This is our experience/record of crossing the India-Myanmar border on Thursday, 15 December 2016. Our traveling party consisted of seven people and six motorcycles. Our group gathered on the India side a bit past 7:30am and started the India exit process together. We finished at the Myanmar side about 1:00pm. Our tour guide, company operations person, and our government minder met us all on the Myanmar side.
Border Name: Moreh-Tamu
Closest major cities: Moreh, India and Tamu, Myanmar
Costs: $114.33 ($49.27 visa fees, $6.67 photocopies, and $58.39 taxi fees)
Paperwork required at border:
*Passport with Myanmar visa
*India tourist exit card
*India customs declaration form
*Carnets for motorcycles
Note: we keep all originals in individual plastic sleeves. We labeled these sleeves clearly to avoid confusion as to what was what, to keep original documents clean, and to differentiate what is original and what is a copy. All border-crossing officials have respected the sleeve.
Myanmar Visa – procured at the embassy in Kathmandu, Nepal
*Passport with two photocopies
*Application form (two)
*Passport photos (two)
*Myanmar invitation letter (two copies)
*Myanmar travel company certification (two copies)
*Myanmar detailed itinerary (two copies)
*Deposit receipt for tour (two copies)
*Motorcycle title (two copies)
*Motorcycle registration (two copies)
*Bike photos side view and back view (two copies)
*Carnet photocopies (two copies)
*Visa fee $20 per person plus 1,000 Nepalese Rupee to process both passports
On our first visit (on a Friday) to the Myanmar embassy we only brought our passports, passport copies, and passport photos. These items were listed as required on the embassy website. For many of the Myanmar entry points you can get an e-visa online but not for the borders between India and Myanmar. The immigration official showed us a application package from another motorcycle traveler to illustrate all the items we were required to provide. We returned to the embassy on Monday, providing our passports and then two packages with all the items listed above. The Myanmar invitation letter, company certification, and detailed itinerary was provided to us by our tour company Burma Senses via email. We were given a receipt and told to return on Wednesday to pick up our passports. We returned on Wednesday and they were not ready. We returned on Friday and they were not ready. We returned on Tuesday and they were finally ready. The officer kept saying it was very complicated but we think that the problem was is that the person who signs off on overland travel was not available to review our packages. Other travelers did get their passports and visas back in two business days.
Moreh is a small border town and we stayed in the center on main street. Leaving our hotel the immigration is at the police station located on the right hand side of the road (south) just east of the center of town. It is not at the actual border. It is not well-signed. We drove our motorcycles into the police station/immigration compound, parked, and first walked into the police hostel before being directed over to a covered area with a table. This was immigration.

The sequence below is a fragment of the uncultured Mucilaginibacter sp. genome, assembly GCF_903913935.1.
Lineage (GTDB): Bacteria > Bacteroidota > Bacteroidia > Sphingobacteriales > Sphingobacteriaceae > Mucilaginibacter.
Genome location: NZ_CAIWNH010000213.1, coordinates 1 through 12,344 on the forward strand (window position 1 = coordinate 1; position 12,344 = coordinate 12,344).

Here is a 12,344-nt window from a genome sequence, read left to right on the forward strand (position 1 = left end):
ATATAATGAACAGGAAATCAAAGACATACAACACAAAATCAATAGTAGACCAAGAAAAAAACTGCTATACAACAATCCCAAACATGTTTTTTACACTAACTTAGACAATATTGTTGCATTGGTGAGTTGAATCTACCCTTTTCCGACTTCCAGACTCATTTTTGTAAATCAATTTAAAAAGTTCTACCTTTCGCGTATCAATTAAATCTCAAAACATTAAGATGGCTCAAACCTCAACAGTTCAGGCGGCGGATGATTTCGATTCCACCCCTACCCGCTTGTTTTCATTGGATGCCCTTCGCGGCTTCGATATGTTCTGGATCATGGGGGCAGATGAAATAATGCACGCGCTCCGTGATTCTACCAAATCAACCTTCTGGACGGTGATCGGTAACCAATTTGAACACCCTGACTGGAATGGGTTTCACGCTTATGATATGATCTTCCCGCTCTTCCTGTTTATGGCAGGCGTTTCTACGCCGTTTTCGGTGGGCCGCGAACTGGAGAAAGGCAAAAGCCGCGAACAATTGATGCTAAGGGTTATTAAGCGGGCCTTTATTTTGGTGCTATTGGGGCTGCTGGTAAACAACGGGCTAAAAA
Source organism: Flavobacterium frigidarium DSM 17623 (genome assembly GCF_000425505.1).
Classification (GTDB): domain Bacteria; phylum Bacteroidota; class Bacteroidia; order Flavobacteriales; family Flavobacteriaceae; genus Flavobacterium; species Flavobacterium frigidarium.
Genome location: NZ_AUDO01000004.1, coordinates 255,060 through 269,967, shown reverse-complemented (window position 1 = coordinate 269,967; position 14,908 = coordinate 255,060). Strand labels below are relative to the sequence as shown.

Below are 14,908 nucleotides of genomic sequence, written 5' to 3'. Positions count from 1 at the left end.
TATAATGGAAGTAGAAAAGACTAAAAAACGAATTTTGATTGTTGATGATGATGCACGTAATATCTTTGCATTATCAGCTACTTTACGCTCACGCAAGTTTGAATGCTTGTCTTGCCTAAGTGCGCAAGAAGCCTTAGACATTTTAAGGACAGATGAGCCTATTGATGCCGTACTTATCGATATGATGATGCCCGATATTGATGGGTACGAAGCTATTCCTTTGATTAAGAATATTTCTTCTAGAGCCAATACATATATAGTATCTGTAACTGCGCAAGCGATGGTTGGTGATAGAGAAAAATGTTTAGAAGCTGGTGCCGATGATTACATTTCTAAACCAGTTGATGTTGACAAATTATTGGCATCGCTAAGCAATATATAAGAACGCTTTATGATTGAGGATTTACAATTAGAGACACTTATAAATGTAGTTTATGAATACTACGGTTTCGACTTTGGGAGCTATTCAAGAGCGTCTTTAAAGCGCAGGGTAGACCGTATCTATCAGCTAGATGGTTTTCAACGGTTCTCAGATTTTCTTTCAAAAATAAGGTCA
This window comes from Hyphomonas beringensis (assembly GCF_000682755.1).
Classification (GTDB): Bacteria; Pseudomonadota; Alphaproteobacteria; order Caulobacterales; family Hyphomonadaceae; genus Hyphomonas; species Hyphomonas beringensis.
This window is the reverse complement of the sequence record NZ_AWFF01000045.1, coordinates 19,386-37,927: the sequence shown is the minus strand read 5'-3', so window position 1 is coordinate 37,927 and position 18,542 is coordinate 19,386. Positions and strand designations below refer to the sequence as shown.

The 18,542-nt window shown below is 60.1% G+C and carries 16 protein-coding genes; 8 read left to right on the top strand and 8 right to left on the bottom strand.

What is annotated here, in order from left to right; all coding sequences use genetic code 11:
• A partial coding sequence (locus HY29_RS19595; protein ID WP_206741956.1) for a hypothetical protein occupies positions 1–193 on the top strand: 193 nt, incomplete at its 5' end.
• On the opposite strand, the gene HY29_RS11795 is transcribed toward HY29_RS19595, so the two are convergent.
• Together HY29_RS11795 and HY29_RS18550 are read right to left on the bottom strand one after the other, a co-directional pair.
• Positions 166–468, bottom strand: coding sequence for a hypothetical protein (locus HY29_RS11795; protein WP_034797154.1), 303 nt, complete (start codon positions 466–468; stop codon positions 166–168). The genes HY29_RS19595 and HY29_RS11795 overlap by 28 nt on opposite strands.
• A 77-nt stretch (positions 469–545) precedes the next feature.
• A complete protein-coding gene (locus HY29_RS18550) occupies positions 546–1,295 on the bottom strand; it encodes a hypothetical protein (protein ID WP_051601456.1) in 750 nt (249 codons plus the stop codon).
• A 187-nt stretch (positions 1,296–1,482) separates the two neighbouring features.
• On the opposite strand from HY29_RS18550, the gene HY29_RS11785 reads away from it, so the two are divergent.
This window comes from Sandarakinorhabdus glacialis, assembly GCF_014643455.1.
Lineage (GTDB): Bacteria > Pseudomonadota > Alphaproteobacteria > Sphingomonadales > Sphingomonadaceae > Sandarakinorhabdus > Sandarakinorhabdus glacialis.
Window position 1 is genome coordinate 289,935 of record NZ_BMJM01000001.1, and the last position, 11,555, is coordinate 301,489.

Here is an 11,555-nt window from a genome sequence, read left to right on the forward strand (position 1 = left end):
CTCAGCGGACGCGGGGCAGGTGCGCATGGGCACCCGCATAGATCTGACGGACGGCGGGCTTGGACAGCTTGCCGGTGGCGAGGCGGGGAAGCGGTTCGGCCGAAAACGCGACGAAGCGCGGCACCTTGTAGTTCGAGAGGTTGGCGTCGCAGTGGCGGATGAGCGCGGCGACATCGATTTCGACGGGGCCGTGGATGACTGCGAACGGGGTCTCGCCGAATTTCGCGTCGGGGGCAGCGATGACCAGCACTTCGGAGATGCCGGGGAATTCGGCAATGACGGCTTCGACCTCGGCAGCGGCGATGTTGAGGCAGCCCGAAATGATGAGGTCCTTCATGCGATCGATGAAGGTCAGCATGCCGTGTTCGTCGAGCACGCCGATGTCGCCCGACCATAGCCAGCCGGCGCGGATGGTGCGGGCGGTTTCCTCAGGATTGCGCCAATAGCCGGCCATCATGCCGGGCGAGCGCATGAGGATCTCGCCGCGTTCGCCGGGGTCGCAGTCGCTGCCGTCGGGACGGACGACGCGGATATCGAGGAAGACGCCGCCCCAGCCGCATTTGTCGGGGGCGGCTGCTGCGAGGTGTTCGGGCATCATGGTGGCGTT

Step 1 – Immigration: At the immigration table we provided our passports and filled out a tourist exit card. The officer spoke good English and asked us if we had our Myanmar paperwork to ensure we wouldn’t be turned around. We were efficiently processed.
Step 2 – Customs: We left our motorcycles at the police station and walked across the street (actually almost kitty-corner) to the customs office. It is not well-signed because they are in the process of moving offices. There we all (six) provided our carnets, passports, and a filled out customs declaration form to the customs officer. He processed all the carnets (stamping us out of India) and sent us on our way.
We drove a short distance to the actual border where we had to show our passports to the army officer and he logged information in a ledger.
Total time to exit was one hour and thirty-five minutes.
As we drove across the border our Myanmar guides were waiting for us. At this point all we had to do was follow their instructions. It is not possible to drive your own vehicle through Myanmar without a guide/tour company. We used Burma Senses and were very impressed with their services and it was good value for money. They provided all our permits, vehicle insurance, arranged hotels including breakfast, tourist activities, and more. There was a van that accompanied us though we were allowed to drive between locations at our own speed when we wanted (didn’t have to ride in a group).
Step 1 – Immigration: We drove across the small bridge separating India from Myanmar, parked before the barrier across the road, and walked into the immigration building on the left. This took about an hour to process all our passports. We just sat at a table and waited. Everything was in order it just took time.
Change money: while we were waiting for our passports our guide took four of us in the van back across the border into India to change our Indian Rupees into Myanmar Kyat. We got a fair exchange rate.
Step 2 – Customs: Myanmar is a carnet country but they do not require you to actually process your carnet at the border. So, our guides told us it wasn’t required and we wouldn’t need to show the carnets when we exited so we all decided to forgo getting the carnets processed.
Step 3: Licenses and Permits: At the border our guides arranged paper number plates showing our vehicle’s permission to be in Myanmar. These were taped onto our bikes. We then drove a short way to have lunch. While we were eating lunch our guide went to one more government office and received our local driver’s license permits. Our guide and government minder kept these.
Step 4 – Insurance: The tour company, as part of our package, provided Insurance.
Total time to enter was four hours including lunch.